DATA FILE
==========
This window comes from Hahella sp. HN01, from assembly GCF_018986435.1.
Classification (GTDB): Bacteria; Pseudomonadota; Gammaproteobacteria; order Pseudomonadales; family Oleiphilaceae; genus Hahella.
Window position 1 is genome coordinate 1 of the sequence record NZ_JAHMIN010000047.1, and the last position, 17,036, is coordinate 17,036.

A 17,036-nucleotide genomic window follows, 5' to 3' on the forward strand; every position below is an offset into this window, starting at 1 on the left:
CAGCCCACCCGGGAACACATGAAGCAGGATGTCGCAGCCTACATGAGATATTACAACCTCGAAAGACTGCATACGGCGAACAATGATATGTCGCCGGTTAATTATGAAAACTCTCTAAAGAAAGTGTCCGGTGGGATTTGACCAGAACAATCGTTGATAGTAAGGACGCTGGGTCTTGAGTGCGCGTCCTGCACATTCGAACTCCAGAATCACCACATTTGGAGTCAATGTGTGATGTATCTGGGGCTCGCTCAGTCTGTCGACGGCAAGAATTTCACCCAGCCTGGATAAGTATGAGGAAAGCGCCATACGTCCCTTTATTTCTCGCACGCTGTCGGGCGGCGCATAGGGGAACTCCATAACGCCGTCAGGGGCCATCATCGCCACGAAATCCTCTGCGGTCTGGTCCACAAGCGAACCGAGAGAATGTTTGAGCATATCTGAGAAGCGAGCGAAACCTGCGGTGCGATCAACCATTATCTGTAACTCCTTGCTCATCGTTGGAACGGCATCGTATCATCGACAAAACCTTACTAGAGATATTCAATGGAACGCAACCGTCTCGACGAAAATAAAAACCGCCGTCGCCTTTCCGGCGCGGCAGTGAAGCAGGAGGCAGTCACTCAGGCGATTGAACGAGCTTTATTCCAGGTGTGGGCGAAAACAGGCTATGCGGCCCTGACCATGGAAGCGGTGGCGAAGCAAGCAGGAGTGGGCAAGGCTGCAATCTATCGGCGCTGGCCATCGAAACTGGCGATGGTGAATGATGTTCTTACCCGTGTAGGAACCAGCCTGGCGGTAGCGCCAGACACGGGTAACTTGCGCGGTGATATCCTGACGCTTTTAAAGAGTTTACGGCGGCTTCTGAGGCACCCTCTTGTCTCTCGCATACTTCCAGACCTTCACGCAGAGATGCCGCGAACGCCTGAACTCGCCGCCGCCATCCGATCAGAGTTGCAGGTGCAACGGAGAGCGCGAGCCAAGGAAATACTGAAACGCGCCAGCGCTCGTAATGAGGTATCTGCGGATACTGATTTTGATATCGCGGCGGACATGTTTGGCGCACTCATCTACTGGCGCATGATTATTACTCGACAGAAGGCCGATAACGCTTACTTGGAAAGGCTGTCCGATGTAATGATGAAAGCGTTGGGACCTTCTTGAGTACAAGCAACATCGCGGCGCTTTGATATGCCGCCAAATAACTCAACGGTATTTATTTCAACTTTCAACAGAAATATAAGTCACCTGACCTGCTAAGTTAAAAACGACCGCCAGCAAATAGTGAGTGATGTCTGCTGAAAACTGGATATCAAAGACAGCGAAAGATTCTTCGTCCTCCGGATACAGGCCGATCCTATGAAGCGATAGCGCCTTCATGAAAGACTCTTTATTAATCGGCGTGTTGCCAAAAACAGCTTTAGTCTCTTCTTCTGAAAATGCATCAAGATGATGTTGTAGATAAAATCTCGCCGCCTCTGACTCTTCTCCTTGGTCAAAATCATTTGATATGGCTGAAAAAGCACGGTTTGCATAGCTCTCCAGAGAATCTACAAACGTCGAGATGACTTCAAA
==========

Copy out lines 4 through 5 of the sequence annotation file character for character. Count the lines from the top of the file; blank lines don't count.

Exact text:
A 17,036-nucleotide genomic window follows, 5' to 3' on the forward strand; every position below is an offset into this window, starting at 1 on the left:
CAGCCCACCCGGGAACACATGAAGCAGGATGTCGCAGCCTACATGAGATATTACAACCTCGAAAGACTGCATACGGCGAACAATGATATGTCGCCGGTTAATTATGAAAACTCTCTAAAGAAAGTGTCCGGTGGGATTTGACCAGAACAATCGTTGATAGTAAGGACGCTGGGTCTTGAGTGCGCGTCCTGCACATTCGAACTCCAGAATCACCACATTTGGAGTCAATGTGTGATGTATCTGGGGCTCGCTCAGTCTGTCGACGGCAAGAATTTCACCCAGCCTGGATAAGTATGAGGAAAGCGCCATACGTCCCTTTATTTCTCGCACGCTGTCGGGCGGCGCATAGGGGAACTCCATAACGCCGTCAGGGGCCATCATCGCCACGAAATCCTCTGCGGTCTGGTCCACAAGCGAACCGAGAGAATGTTTGAGCATATCTGAGAAGCGAGCGAAACCTGCGGTGCGATCAACCATTATCTGTAACTCCTTGCTCATCGTTGGAACGGCATCGTATCATCGACAAAACCTTACTAGAGATATTCAATGGAACGCAACCGTCTCGACGAAAATAAAAACCGCCGTCGCCTTTCCGGCGCGGCAGTGAAGCAGGAGGCAGTCACTCAGGCGATTGAACGAGCTTTATTCCAGGTGTGGGCGAAAACAGGCTATGCGGCCCTGACCATGGAAGCGGTGGCGAAGCAAGCAGGAGTGGGCAAGGCTGCAATCTATCGGCGCTGGCCATCGAAACTGGCGATGGTGAATGATGTTCTTACCCGTGTAGGAACCAGCCTGGCGGTAGCGCCAGACACGGGTAACTTGCGCGGTGATATCCTGACGCTTTTAAAGAGTTTACGGCGGCTTCTGAGGCACCCTCTTGTCTCTCGCATACTTCCAGACCTTCACGCAGAGATGCCGCGAACGCCTGAACTCGCCGCCGCCATCCGATCAGAGTTGCAGGTGCAACGGAGAGCGCGAGCCAAGGAAATACTGAAACGCGCCAGCGCTCGTAATGAGGTATCTGCGGATACTGATTTTGATATCGCGGCGGACATGTTTGGCGCACTCATCTACTGGCGCATGATTATTACTCGACAGAAGGCCGATAACGCTTACTTGGAAAGGCTGTCCGATGTAATGATGAAAGCGTTGGGACCTTCTTGAGTACAAGCAACATCGCGGCGCTTTGATATGCCGCCAAATAACTCAACGGTATTTATTTCAACTTTCAACAGAAATATAAGTCACCTGACCTGCTAAGTTAAAAACGACCGCCAGCAAATAGTGAGTGATGTCTGCTGAAAACTGGATATCAAAGACAGCGAAAGATTCTTCGTCCTCCGGATACAGGCCGATCCTATGAAGCGATAGCGCCTTCATGAAAGACTCTTTATTAATCGGCGTGTTGCCAAAAACAGCTTTAGTCTCTTCTTCTGAAAATGCATCAAGATGATGTTGTAGATAAAATCTCGCCGCCTCTGACTCTTCTCCTTGGTCAAAATCATTTGATATGGCTGAAAAAGCACGGTTTGCATAGCTCTCCAGAGAATCTACAAACGTCGAGATGACTTCAAA